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Acosta v. Schultz

United States District Court, D. New Jersey

April 7, 2017

GABRIEL ACOSTA, Plaintiff,
v.
WARDEN SCHULTZ, et al., Defendants.

          GABRIEL ACOSTA Appearing pro se.

          FRANCES C. BAJADA OFFICE OF THE U.S. ATTORNEY On behalf of Defendants.

          OPINION

          NOEL L. HILLMAN United States District Judge.

         Plaintiff, Gabriel Acosta, claims that two current employees and one former employee of the Federal Correctional Institution at Fairton, New Jersey, violated his Eighth Amendment rights relating to his medical care. Plaintiff was treated after a physical altercation with another FCI Fairton inmate on October 19, 2010.[1]

         Defendants have moved for summary judgment, arguing that they are entitled to judgment in their favor on Plaintiff's claims because Plaintiff has failed to exhaust his administrative remedies. They also argue that Plaintiff has failed to offer sufficient disputed material facts on the issue of whether Defendants were deliberately indifferent to his serious medical needs. For the reasons expressed below, Defendants' motion will be granted.

         BACKGROUND

         On October 19, 2010, at about 6:40 p.m., Plaintiff was involved in a physical altercation with another inmate at FCI Fairton. A Recreation Specialist and Correctional Counselor noticed that Plaintiff appeared to be severely beaten around the face. The staff members then secured Plaintiff in the gym office and escorted him to the Health Services Unit (the “HSU”) for medical evaluation.

         At around 6:50 p.m., Registered Nurse Sharon Cooke evaluated Plaintiff:

Inmate claims he lost consciousness and does not know how long he was out. Inmate presents with left eye bruised and swollen shut. Multiple abrasions on back and right forearm. Abrasions bilateral knees laterally. Upper lip split medially. Puncture wound lateral 5th metacarpal area. Lump left side of head behind left ear, lump right temporal area, abrasions and lump occipital bone. Bruising left upper arm.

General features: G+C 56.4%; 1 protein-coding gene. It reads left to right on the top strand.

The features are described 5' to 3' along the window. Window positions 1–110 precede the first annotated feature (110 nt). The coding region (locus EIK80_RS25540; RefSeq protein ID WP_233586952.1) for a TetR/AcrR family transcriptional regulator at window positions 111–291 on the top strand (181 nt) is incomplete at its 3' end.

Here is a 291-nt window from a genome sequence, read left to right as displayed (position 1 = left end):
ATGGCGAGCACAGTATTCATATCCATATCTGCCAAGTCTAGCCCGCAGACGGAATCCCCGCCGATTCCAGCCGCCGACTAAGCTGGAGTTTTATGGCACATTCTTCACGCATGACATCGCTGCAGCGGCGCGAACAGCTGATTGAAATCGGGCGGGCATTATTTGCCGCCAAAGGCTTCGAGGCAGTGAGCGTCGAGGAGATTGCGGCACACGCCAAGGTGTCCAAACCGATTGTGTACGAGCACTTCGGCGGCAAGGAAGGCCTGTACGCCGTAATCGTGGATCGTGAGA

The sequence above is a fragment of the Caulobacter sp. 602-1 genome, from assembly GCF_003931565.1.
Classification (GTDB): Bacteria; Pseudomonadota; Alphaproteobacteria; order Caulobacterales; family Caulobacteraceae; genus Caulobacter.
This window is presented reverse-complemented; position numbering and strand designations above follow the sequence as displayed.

Inmate is awake and is alert to person. Very confused. Unable to ambulate unassisted. Nausea. Follows simple commands. Decreased strength left upper extremity. Hemodynamically stable. Right eye with pupil reactive to light. Unable to assess left eye at this time.

(Docket No. 55-2, BOP 000230.)

         After evaluating Plaintiff, Nurse Cooke called Dr. Ruben B. Morales, the Clinical Director of FCI Fairton, by telephone to report Plaintiff's medical condition, and Dr. Morales gave a verbal order authorizing Plaintiff's transport by ambulance to an outside hospital. On October 19, 2010, at 8:00 p.m., emergency medical services were called to transport Plaintiff to the hospital. Somewhere between 8:04 p.m. and 8:17 p.m., Plaintiff was transported by ambulance to the South Jersey Healthcare Regional Medical Center in Vineland, New Jersey, arriving at 8:58 p.m.

         After an examination, which included a CT scan of the brain, Plaintiff was diagnosed with a nasal bone fracture with extensive left periorbital soft tissue swelling, hand sprain, abrasion and joint pain of the pelvis. The discharge instructions recommended a follow-up examination as soon as possible to re-check his complaints. It was noted that Plaintiff could take Tylenol for pain, and he needed to see an Ear, Nose and Throat (“ENT”) specialist for the nasal bone fracture. The medical notes further provided that the x-rays were preliminary, and an official reading would be released from the hospital at a later time. The records stated that during the next 24 hours, someone had to stay with Plaintiff, and this person should wake him every two hours. The report from the CT scan performed at the hospital provides, in pertinent part: “Moderately extensive left cheek, periorbital and supraorbital scalp soft tissue swelling. Left periorbital extracoronal dematous/hemorrhagic infiltration with preservation of intraconal fat. Left lobe is grossly intact, ophthalmologic evaluation advised.”